Google Analytics, MixPanel, Flurry — there’s a plethora of great analytics tools available on the market. The real strength of Firebase Analytics is that you can use BigQuery to perform very complex breakdowns of your gathered data.
Under the hood, Firebase analytics use the Activity#ActivityLifecycleCallbacks (which are universal activity callbacks) by listening to every event (onStart, onResume, onPause, onStop, …).
The classic parameters such as location, device information or even user engagement are also tracked.
Firebase Crash Report allows you to capture manual events as well as app crashes.
“Smart” is the word to describe the crash report dashboard. The way the data are grouped by clusters and displayed will make tracking less time consuming.
NB: the crash reports takes approximately 15 minutes to load.
Firebase Cloud Messaging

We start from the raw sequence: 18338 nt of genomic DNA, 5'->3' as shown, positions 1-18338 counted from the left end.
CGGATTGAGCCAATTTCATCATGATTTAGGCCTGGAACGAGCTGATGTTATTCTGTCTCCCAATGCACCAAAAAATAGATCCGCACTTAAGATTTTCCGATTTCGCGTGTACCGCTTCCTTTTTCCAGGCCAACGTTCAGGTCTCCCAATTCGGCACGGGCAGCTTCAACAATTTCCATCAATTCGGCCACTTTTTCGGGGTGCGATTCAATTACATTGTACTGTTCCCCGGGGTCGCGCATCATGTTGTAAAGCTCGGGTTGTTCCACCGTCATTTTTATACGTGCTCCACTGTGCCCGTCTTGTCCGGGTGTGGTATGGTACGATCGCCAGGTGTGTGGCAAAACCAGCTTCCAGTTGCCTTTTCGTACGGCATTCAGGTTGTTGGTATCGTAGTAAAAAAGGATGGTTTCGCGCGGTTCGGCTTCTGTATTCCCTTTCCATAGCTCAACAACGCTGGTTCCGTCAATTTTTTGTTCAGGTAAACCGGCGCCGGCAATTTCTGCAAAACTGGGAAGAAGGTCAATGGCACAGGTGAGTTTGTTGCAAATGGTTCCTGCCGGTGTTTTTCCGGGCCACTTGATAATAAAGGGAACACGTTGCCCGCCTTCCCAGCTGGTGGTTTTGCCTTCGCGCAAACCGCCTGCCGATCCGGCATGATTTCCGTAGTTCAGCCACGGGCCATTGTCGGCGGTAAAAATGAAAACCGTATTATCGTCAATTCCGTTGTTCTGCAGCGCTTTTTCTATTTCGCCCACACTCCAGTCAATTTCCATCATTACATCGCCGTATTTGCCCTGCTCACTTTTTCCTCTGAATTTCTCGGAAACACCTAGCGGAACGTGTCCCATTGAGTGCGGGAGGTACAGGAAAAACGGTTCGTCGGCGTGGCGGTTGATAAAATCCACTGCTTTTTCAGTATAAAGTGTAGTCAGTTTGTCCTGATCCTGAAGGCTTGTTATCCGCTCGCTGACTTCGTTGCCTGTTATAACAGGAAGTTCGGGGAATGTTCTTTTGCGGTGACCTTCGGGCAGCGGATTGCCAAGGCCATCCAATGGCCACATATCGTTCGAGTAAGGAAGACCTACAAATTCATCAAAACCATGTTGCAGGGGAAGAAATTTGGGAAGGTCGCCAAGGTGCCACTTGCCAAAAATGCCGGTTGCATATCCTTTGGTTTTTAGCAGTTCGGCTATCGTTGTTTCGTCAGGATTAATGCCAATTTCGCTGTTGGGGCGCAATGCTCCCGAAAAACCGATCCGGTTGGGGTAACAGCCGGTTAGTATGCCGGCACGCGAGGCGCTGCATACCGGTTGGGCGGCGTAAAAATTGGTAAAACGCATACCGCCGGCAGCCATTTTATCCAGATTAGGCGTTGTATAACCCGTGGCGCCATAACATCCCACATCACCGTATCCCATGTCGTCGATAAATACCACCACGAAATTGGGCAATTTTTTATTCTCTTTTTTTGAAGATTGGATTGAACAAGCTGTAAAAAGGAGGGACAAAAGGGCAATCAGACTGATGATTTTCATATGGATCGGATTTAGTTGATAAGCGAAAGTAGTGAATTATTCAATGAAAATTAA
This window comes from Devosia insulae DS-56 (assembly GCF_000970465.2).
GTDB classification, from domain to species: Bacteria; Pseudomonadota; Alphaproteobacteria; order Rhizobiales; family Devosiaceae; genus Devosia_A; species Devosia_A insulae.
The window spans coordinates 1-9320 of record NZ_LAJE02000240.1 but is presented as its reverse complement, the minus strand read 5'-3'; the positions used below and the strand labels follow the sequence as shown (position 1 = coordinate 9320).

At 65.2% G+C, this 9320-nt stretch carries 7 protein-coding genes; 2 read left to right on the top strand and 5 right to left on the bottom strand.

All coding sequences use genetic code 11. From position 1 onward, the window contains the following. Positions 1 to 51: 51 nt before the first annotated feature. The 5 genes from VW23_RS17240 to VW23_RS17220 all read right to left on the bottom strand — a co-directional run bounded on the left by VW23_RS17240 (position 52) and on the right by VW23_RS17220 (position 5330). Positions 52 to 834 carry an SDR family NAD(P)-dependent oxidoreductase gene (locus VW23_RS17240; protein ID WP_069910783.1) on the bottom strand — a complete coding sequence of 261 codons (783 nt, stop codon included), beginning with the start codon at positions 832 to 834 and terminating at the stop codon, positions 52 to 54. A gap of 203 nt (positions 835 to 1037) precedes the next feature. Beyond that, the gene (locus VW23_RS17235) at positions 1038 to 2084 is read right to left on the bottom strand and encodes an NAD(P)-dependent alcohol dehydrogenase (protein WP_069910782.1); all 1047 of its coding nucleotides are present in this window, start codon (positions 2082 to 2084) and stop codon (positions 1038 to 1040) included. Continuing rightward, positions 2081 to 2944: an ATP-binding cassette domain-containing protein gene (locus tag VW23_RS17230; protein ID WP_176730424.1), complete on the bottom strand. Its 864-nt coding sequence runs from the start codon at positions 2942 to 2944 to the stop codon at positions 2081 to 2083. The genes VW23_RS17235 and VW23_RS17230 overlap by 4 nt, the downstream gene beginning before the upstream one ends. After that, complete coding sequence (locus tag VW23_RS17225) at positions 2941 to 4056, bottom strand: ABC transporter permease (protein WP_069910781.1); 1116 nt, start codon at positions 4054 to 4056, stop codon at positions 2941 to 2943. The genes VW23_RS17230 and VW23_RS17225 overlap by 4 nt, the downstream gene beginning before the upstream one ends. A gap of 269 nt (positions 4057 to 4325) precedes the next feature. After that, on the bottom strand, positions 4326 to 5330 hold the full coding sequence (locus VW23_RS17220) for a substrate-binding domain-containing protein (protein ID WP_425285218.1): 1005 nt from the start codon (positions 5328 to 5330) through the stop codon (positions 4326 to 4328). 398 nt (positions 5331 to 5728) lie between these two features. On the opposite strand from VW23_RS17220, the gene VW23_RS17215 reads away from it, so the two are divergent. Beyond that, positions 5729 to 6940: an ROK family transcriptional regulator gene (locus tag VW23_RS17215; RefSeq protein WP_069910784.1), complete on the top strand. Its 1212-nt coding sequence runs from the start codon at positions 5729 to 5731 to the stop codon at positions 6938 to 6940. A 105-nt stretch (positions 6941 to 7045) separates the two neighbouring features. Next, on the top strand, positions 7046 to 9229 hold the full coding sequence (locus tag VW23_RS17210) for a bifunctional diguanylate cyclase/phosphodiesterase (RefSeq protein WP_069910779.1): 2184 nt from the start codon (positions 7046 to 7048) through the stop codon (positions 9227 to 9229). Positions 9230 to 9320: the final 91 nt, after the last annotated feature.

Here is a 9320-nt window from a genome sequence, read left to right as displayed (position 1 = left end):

Basically, Google Cloud Messaging becomes Firebase Cloud Messaging. No reason to worry— the protocol has not changed and GCM will continue to work seamlessly.
The only new feature here is Firebase Notifications, which allows you to send custom notifications directly from your dashboard to specific audiences, the same feature as Parse (R.I.P) used to provide.
To me, this is the coolest feature of Firebase.
Particularly handy for A/B testing (but not only), Remote Config allows you to change some values of your app directly from your Firebase dashboard. You won’t even need to submit an app update on the Play Store, the changes will take place seamlessly.
Even better, you can apply these changes to a specific audience only.
Here are some use cases:
- Changing the colour of a button
- Notifying your entire user base about the latest version of your app
- Displaying a specific message/alert
I won’t go deeper into how to implement Remote Config as the documentation is really well written.
For the sake of the project, I wanted to go all-in with Firebase, using as many features as I could even if I didn’t use all the features specified above.